Word on the street (or rather word from financial analysts) is changes to immigration law could cut billions from the federal deficit over the next two decades.
According to The New York Times, Congressional budget analysts made a positive economic assessment of proposed immigration law changes on Tuesday, stating that legislation to overhaul the nation's current immigration system would cut close to $1 trillion from the federal deficit and lead to more than 10 million new legal residents in the country.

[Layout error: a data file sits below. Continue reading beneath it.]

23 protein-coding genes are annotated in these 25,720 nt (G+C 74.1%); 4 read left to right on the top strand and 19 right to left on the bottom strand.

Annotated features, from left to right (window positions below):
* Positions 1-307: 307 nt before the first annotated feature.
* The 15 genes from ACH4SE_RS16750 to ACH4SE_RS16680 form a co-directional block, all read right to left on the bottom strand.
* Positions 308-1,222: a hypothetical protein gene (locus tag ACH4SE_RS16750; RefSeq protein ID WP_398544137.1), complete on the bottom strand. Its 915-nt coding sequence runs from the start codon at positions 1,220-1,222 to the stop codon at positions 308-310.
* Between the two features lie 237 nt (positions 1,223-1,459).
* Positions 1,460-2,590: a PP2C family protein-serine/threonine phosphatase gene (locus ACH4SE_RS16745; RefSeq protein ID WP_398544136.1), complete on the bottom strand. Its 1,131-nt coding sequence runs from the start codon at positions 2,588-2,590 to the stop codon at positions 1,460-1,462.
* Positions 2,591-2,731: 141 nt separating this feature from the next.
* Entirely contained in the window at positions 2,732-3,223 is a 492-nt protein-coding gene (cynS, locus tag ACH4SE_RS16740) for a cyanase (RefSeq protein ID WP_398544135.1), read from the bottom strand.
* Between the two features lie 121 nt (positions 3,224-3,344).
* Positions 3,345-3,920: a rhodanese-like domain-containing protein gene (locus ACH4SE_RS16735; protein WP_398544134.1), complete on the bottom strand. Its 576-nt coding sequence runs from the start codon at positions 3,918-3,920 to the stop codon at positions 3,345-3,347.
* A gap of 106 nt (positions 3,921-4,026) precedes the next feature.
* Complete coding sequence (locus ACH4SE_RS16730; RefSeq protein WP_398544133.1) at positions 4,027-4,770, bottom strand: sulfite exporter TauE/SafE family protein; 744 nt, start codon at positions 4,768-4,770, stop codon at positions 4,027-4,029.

The analysis conducted by the Congressional Budget Office found that the benefits of increasing legal residents from the immigration legislation currently being debated in the Senate would outweigh the costs.
The report estimated that in the first decade after the bill passes, which would then add additional taxpayers, would decrease the federal budget deficit by $197 billion. In the following decade, from 2024 to 2033, it would be an estimated $700 billion. But keep in mind that these figures do not account for the $22 billion required in spending to implement the bill.
The budget office also found that in the next decade the legislation would lead to an increase of about 10.4 million permanent legal residents and 1.6 million temporary workers, as well as a decrease of about 1.6 million unauthorized residents.